In September, the trial of 14 people for the January 2015 attacks against the satirical newspaper Charlie Hebdo and a kosher supermarket began in Paris. Later that month, a man stabbed two people outside the newspaper’s former office. In October, a man beheaded a history teacher who had shown caricatures of the Prophet Muhammad in a class on freedom of expression. At the end of the month, three people were killed and several were injured in a knife attack inside a church in Nice. The government responded by announcing it would close some mosques and Muslim associations, and deport foreigners it deemed “radicalized.”

Environment and Human Rights

A group of 15 children lodged a United Nations complaint against France and four other countries for its lagging efforts to fight the global climate crisis. The government disputed that the complaint falls within the jurisdiction of the child rights treaty. France’s independent High Council for the Climate reported that France is not on track to meet its emissions reductions target.

Foreign Policy

France claimed multilateralism, human rights, and international humanitarian law as key priorities for its diplomacy but the record is mixed.

France played an active role at the UN Security Council to try to secure access to humanitarian aid in Syria, and backed the efforts at the Organization for the Prohibition of Chemical Weapons to investigate chemical attacks by Syrian government forces. In June and September, it also defended the International Criminal Court against attacks by the Trump administration and firmly condemned unprecedented US sanctions against court officials.

In October, France was elected for a three-year membership term at the UN Human Rights Council. As an observer state for most of the year, France showed little leadership on addressing specific human rights situations and was sometimes slow to endorse resolutions and joint statements proposed by others, such as on China, Libya, Saudi Arabia, and Yemen.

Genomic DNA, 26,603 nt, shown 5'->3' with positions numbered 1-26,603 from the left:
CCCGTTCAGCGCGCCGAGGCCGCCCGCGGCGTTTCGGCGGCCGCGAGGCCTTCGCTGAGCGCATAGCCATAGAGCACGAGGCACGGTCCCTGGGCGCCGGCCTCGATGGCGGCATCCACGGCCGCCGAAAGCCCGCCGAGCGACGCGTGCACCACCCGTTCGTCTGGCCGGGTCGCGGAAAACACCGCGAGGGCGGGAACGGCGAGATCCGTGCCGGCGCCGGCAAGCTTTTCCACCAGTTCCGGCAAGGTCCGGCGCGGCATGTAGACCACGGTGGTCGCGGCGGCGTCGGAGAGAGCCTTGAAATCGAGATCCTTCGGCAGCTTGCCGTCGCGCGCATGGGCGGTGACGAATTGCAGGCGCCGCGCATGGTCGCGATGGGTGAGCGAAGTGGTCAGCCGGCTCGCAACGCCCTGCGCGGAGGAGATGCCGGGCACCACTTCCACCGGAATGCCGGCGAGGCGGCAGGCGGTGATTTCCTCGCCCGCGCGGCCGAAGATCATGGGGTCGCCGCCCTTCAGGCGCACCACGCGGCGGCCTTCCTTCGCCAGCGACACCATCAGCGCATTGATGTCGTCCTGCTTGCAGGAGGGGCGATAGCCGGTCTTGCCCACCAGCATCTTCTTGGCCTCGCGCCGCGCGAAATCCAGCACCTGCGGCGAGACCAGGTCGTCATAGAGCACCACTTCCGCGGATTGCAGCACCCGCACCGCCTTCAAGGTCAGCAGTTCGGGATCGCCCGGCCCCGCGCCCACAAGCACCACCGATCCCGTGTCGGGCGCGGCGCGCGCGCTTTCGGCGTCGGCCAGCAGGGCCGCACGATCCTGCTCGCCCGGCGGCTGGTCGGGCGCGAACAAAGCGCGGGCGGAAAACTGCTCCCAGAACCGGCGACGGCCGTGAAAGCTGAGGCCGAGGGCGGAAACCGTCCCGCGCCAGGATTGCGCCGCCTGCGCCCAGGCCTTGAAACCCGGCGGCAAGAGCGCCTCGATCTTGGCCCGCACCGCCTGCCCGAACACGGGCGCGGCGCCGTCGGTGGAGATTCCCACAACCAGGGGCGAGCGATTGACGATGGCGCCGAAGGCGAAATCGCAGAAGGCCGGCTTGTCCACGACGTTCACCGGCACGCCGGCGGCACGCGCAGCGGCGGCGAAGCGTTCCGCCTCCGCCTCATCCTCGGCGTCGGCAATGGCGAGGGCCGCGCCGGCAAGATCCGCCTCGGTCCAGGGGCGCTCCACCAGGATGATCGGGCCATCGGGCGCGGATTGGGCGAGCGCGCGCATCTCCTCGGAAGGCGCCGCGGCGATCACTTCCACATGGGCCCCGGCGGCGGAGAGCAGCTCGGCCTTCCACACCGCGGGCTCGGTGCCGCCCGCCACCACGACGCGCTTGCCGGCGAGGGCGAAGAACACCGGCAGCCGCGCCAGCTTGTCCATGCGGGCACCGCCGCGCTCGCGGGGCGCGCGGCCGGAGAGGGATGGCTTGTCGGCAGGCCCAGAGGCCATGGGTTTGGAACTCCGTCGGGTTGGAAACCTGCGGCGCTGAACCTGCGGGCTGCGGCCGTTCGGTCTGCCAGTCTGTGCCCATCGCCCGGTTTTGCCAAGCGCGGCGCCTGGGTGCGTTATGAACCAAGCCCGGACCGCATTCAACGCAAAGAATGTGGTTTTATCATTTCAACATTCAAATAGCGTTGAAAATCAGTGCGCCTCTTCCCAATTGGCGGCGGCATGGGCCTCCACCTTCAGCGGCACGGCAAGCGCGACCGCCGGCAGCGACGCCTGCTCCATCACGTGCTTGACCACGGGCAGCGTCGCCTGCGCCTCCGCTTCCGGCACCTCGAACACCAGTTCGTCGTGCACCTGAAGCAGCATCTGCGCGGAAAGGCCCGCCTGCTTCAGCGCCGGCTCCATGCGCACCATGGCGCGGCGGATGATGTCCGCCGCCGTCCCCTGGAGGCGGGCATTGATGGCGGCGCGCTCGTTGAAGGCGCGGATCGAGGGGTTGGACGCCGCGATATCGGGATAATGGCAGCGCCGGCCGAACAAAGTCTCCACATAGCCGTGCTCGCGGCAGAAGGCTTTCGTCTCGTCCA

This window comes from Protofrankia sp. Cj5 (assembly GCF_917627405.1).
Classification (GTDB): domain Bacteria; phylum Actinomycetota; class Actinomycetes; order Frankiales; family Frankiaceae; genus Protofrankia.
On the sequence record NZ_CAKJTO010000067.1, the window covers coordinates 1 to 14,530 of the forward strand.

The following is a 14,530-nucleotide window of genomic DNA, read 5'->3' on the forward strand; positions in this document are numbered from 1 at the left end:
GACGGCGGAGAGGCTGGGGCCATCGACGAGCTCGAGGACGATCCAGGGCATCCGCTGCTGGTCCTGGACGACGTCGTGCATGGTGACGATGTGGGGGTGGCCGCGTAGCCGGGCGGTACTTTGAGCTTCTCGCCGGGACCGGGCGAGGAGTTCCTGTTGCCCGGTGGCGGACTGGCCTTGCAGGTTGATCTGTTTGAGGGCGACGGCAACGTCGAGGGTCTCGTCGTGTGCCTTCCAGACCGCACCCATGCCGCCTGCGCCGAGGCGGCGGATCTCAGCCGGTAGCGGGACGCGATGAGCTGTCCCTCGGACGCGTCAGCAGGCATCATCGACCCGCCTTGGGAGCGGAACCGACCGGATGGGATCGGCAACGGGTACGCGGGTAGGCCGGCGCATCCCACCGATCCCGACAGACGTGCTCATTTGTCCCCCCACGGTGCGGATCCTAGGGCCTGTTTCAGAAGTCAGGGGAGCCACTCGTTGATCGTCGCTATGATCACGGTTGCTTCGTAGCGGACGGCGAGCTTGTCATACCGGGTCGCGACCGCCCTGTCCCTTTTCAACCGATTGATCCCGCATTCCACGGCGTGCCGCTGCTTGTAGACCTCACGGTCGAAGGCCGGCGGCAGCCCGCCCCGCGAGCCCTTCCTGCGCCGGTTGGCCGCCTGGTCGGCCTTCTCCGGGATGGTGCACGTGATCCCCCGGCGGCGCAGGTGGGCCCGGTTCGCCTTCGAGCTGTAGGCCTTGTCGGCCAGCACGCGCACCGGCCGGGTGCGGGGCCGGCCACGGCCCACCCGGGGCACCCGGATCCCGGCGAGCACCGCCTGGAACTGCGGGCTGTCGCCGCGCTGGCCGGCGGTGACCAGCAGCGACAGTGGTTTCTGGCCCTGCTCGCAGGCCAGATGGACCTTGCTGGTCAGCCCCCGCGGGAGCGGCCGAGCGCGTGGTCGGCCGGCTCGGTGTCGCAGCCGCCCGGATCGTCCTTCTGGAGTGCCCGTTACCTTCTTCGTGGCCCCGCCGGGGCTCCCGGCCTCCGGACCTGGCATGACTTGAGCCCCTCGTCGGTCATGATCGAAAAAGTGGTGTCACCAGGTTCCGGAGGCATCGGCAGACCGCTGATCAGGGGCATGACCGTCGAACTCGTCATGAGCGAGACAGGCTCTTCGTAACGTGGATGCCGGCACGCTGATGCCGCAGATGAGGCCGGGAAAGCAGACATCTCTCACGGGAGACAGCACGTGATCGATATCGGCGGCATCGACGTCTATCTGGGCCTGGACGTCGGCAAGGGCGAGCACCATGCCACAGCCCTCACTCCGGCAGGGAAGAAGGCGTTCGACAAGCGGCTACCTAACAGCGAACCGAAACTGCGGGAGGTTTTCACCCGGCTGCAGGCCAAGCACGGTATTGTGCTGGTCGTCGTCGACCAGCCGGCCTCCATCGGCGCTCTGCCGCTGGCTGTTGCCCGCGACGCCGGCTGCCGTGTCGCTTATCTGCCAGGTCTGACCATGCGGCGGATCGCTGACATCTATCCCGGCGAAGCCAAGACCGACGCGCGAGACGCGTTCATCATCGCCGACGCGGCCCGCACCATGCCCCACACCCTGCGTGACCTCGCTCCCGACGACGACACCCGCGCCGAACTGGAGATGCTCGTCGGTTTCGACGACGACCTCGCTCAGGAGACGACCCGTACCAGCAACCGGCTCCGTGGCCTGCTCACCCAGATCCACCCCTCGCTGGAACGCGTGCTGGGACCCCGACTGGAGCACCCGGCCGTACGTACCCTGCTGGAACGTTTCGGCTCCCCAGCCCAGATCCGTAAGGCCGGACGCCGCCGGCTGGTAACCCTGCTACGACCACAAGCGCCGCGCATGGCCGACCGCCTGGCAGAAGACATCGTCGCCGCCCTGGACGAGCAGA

France increased its military presence in the Sahel amid continued attacks by armed Islamist groups against civilians, including French aid workers, and serious human rights abuses by security forces and affiliated militias in Burkina Faso, Mali, and Niger.

France continued to sell arms to Saudi Arabia and the United Arab Emirates despite risks they could be used against civilians in Yemen. It also provided unconditional military and strategic support to the government of Egypt’s President Abdel Fattah al-Sisi, despite its dismal human rights record.

France has slowly emerged from its silence over China’s attacks on human rights but failed to take concrete measures. In July, France criticized the National Security Law in Hong Kong and in September, President Macron called for a UN mission to go to Xinjiang.

In August, Macron co-hosted with the UN a donors’ conference to mobilize international aid for the Lebanese people after the explosion at Beirut’s port and pressed Lebanese political leaders to commit to a roadmap of structural reforms, including to fight corruption.

President Macron took a strong stance against the flawed elections in Belarus in August and expressed support for the peaceful demonstrators. In September, France supported the triggering of inquiries into abuses committed in Belarus at the Organisation for Security and Cooperation in Europe and the UN Human Rights Council.

In August, France condemned the poisoning of Russian opposition leader Alexei Navalny and called on Russia to investigate.

In September, France reiterated its position against ratifying the European Union-Mercosur trade agreement until concerns regarding deforestation of the Brazilian Amazon were addressed.